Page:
*Note: you can use powdered milk for this (overseas, for example, where that's cheaper), or you can add a bit of powdered milk or evaporated milk to make the yogurt thicker. DON'T use the nasty instant milk powder, though. I've not had very good results with it! I get the expensive stuff from the natural foods aisle and add a couple tablespoons per quart of milk. Works well to thicken, but not necessary.

2. Cool to 110 F (ish - still warm, but doesn't hurt your finger)
Again, I use a thermometer, but I've done it without. When it feels "lukewarm" (like, if your coffee got this temperature you'd microwave it or throw it out), it's ready.

3. Whisk in starter - some plain yogurt or freeze-dried starter
You can use it, but I haven't had great luck with store-bought yogurt as a starter. I use YoGourmet starter, from a natural foods store/aisle. It's usually refrigerated near the yogurt, if you're looking for it. Once you've made a batch, though, you can use that yogurt as a starter, and keep the rest of your purchased starter for several batches from now. Supposedly the yogurt cultures eventually get a bit unbalanced and you should start from a fresh starter.
You can also freeze some yogurt in ~1/4 C batches to use later - that will keep your starter good longer, since each comes from the original batch. Doing this, one envelope of starter lasts me for 20 or so batches - freezing 5 starters, using them up then making 5 more from the last batch, etc. about 4 times before using a new envelope of starter.

4. Pour into glass containers
Rinse them well with hot water first to make sure you don't have other contaminants in them. I like to use jam-sized canning jars and make individual serving containers. If you don't fill them all the way, you'll have room to add some sugar or honey and some fresh cut fruit on top.

5. Stick somewhere slightly warm and forget about it for 6-8 hours or overnight.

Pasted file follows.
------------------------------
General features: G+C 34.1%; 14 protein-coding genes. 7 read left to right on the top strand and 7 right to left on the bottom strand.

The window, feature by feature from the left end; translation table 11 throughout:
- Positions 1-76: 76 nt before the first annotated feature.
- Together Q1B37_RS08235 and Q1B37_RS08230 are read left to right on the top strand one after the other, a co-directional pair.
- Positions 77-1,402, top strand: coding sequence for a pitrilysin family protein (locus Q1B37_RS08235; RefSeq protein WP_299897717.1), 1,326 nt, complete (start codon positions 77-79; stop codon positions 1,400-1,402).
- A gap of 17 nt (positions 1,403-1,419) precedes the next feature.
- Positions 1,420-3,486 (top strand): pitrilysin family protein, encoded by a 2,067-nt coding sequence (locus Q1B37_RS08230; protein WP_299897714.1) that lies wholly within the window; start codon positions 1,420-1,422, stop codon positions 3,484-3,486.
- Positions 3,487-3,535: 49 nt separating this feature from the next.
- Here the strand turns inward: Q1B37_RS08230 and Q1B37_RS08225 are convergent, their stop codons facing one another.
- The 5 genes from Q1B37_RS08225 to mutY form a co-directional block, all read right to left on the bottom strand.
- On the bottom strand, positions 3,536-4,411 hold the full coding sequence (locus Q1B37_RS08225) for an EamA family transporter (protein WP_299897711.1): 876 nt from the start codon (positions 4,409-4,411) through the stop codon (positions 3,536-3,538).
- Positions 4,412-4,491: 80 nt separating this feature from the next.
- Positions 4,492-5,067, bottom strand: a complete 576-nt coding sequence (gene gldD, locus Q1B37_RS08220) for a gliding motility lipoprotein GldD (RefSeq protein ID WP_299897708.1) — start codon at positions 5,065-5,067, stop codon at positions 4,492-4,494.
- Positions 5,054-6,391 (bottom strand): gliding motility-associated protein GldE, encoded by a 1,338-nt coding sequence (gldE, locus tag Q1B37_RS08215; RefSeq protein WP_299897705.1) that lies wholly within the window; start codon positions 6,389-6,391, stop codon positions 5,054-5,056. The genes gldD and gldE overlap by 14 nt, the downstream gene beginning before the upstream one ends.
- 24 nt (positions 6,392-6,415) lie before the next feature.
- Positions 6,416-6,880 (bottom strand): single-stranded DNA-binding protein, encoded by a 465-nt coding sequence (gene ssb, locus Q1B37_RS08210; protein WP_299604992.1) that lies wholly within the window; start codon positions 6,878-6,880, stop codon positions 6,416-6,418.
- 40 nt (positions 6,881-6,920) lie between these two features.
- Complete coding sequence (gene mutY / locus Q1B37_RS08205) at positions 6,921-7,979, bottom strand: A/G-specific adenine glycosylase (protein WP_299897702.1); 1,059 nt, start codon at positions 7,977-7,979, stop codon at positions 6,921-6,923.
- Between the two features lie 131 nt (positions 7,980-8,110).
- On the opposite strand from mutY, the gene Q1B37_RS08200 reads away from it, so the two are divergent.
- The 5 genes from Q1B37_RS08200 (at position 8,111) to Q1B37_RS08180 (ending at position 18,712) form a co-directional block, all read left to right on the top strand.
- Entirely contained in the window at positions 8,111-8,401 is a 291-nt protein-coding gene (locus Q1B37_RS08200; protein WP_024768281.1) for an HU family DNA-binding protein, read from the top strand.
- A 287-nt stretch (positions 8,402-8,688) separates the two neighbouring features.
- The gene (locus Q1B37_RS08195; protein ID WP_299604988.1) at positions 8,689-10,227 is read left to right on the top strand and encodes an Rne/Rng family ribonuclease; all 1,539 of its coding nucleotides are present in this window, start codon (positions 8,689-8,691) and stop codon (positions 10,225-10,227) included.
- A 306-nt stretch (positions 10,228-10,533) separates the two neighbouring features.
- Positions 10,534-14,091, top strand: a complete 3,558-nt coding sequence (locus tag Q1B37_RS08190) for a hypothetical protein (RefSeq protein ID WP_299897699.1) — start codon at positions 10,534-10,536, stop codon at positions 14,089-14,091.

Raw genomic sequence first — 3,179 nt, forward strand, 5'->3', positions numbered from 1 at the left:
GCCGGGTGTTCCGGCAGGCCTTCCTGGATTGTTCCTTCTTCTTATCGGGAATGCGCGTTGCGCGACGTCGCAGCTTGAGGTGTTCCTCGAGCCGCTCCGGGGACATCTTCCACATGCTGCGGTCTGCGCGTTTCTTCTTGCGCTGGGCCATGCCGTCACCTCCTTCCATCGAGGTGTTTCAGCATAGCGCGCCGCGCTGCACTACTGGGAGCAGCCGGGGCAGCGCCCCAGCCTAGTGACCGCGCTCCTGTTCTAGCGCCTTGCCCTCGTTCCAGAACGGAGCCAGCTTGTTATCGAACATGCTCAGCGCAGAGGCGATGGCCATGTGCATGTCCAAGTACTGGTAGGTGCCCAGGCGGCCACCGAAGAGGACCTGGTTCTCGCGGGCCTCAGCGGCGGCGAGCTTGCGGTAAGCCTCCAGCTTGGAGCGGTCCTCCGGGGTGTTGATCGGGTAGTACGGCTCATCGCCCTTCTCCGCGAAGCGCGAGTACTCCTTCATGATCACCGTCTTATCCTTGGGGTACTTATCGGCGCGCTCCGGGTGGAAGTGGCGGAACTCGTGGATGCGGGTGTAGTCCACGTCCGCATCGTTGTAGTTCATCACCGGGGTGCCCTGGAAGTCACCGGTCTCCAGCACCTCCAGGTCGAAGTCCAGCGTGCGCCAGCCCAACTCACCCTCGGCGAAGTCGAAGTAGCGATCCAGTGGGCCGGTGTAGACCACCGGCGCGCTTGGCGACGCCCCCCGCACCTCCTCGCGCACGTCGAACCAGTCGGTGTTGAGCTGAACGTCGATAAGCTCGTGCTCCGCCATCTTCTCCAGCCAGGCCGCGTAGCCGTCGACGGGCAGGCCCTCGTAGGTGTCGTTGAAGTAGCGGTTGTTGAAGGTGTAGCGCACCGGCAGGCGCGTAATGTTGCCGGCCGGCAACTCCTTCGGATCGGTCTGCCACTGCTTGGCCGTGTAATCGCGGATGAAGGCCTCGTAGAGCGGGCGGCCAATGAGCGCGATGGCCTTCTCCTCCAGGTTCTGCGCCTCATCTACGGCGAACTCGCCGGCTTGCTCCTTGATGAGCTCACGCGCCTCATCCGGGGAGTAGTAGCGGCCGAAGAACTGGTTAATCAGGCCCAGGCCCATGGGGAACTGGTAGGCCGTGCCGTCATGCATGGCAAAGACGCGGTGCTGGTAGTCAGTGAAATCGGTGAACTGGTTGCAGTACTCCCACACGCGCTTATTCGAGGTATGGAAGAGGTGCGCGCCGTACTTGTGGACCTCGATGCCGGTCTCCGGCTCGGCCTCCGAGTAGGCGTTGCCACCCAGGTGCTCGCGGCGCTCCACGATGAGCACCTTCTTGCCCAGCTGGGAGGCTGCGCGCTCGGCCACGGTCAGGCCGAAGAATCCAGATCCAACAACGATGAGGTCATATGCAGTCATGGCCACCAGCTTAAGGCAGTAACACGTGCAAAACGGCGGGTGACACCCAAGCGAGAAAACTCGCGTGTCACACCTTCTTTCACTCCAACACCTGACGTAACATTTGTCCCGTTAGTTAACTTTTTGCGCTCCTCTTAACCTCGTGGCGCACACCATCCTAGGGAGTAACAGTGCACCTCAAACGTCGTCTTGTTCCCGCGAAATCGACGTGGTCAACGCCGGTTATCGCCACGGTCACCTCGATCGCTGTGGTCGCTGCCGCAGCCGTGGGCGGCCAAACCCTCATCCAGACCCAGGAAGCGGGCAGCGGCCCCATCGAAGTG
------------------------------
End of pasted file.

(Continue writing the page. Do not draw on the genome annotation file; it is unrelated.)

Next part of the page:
I've seen a lot of suggestions for this, from an oven with pilot light on (gas oven) to just wrapping the already warm jars in thick blankets, to putting them in a cooler along with a few large containers of warm water. My personal favorite is to turn my oven on for a bit while I'm waiting for the milk to cool with a baking stone (or heavy ceramic casserole dish, etc.) in it. Then turn the oven off, but the heat from the stone will keep it slightly warm. You're going for around 80-90 F.
Even better is to make cookies in the oven first :) Then you have a pre-warmed stone and fresh cookies to boot!

Then just leave it be. In 6 or so hours, you will have yogurt! If you like it thicker, stronger flavored, or if you're lactose intolerant, leave it in for 8 or 10 hours or overnight. The longer it stays unrefrigerated, the longer the bacteria have to digest the sugars (lactose!) in the milk, producing the acid that turns your milk to yogurt. I nearly always leave mine overnight, and the last batch was in there a good 12 hours and still is great.

6. Remember about it, discover you've made yogurt, and enjoy! (well, maybe refrigerate first!)
Put some lids on and throw it in the fridge. Enjoy with sugar, honey, applesauce, fresh/canned/frozen fruit, even Nutella!

*Note: always mix in your extras after incubation. Yeasts and other bacteria from fruit can change how it works. Exception: I have tried adding some instant coffee and/or cocoa powder (sans sugar) before culturing the yogurt. I found it takes a bit longer to set, especially the coffee, but it does set, and tastes great! Add a spoonful of sugar before eating.... Yum yum :)

Thursday, June 3, 2010


Little plants - to the garden soon!